PUNE: Builders and developers largely building the value and premium segment have started to move towards affordable homes -a sub-segment where there is a massive unfulfilled demand. This move by builders has begun to translate into smaller-sized units on the outskirts of the city.
“There is a definite shift to this segment. Some of our members are focusing on the affordable housing segment and this trend is driven by demand and the government’s push to address the shortage here,“ said Shantilal Kataria, president, Confederation of Real Estate Developers’ Associations of India (Credai), Pune. Credai recently handed over a draft of an affordable housing policy to Maharashtra chief minister Devendra Fadnavis. The state government will soon come up with it’s own policy.
To meet the Prime Minister’s `housing for all’ vision by 2022, the centre has announced a credit linked subsidy scheme where the first Rs 6 lakh of loan amount will be priced at 6.5% (normal prevailing rate is over 9.20%), provided the borrower meets certain criteria. The demand has always been there in this segment. It is estimated that there is a shortage of 18-20 million units for the low and middle income groups across the country. Housing units measuring not more than 323 sq ft and 646 sq ft (in carpet area) are considered ‘affordable’ in metro and non-metro areas, respectively.
A shortage of over 2 lakh affordable housing units has been estimated in Pune and only a fraction of that demand is being met. “The demand is 5-6 times of what is being built,“ said Kataria. Established developers now agree that it was a mistake to not touch the affordable segment for so long. Lower demand in the value, luxury and premium segments have also driven the growing interest in the affordable housing segment.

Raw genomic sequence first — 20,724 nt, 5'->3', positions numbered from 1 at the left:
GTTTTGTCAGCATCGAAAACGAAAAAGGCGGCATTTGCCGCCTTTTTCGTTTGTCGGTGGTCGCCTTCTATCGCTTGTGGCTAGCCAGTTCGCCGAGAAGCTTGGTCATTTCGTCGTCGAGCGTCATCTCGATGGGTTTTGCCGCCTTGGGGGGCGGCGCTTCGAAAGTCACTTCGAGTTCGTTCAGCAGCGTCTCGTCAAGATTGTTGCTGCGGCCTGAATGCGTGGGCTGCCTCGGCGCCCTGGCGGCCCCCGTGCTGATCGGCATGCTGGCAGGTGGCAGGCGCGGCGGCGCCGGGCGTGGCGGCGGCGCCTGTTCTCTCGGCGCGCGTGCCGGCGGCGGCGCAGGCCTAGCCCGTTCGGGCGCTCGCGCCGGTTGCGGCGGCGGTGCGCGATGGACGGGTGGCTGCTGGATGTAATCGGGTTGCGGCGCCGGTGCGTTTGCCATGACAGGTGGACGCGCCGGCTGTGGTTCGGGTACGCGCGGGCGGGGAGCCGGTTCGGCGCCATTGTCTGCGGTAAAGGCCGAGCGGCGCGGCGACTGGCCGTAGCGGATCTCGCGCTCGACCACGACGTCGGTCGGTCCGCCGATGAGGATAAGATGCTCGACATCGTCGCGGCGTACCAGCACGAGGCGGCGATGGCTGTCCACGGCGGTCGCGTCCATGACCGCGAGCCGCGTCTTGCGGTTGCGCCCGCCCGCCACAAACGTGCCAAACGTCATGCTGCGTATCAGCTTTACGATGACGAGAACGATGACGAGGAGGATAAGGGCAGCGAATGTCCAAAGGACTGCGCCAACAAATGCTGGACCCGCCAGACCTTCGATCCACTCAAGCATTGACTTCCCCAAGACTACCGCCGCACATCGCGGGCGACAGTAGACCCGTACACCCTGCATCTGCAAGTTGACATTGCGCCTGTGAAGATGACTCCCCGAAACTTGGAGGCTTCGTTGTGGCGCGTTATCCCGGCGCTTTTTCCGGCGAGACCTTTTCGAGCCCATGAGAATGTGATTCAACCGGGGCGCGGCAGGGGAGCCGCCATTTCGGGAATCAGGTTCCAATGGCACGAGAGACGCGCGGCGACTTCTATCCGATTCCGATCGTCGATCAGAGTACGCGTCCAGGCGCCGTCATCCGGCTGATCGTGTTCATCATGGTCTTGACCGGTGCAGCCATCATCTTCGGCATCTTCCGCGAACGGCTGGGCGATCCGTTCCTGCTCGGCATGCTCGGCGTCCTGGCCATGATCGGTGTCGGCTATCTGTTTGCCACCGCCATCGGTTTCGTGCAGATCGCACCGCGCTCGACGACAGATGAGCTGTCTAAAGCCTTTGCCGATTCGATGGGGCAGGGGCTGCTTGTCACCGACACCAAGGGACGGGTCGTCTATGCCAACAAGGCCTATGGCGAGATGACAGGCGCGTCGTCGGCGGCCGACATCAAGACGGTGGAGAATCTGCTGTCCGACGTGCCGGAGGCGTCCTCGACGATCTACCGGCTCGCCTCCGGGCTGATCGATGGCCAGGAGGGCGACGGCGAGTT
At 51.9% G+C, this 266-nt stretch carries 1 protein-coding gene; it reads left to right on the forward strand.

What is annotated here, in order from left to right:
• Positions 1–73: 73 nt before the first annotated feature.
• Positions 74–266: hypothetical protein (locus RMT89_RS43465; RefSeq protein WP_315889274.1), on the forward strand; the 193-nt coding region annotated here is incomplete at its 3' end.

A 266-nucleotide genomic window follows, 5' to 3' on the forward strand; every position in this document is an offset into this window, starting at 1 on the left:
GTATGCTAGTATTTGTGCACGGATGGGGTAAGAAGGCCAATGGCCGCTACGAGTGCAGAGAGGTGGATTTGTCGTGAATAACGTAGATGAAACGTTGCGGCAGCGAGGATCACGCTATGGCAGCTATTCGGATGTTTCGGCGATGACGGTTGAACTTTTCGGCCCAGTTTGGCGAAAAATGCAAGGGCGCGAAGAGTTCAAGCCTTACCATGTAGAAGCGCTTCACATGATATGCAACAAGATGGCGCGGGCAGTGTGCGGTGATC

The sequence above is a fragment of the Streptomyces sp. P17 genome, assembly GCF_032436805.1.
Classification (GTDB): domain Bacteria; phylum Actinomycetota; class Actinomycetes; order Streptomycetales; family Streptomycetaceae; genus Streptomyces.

“It is a reasonably profitable segment if you stay invested in it for a long time. Somehow we were unable to match the price and the product,“ said Hemant Naiknavare, director, Naiknavare Developers. The company has launched an 8,000 unit project in Chakan 1,500 of which will be completed in the next two years. “Smaller units in far off areas with appropriate number of rooms is the new trend that is here to stay,“ said Naiknavare. “I will be happy if we can deliver in excess of 30,000 units in this segment by 2022,“ he said.
Also, builders are doing away with frills like swimming pools, tennis courts and gymnasiums to keep the cost of projects down.
“All of us went into this overdrive of providing way too many amenities and later realised not many were using it,“ said a builder who now focusses more on the affordable segment. “This segment needs more functional homes and land is available only on the outskirts. The government must facilitate faster connectivity to city centres,“ he said.
Credits ET Realty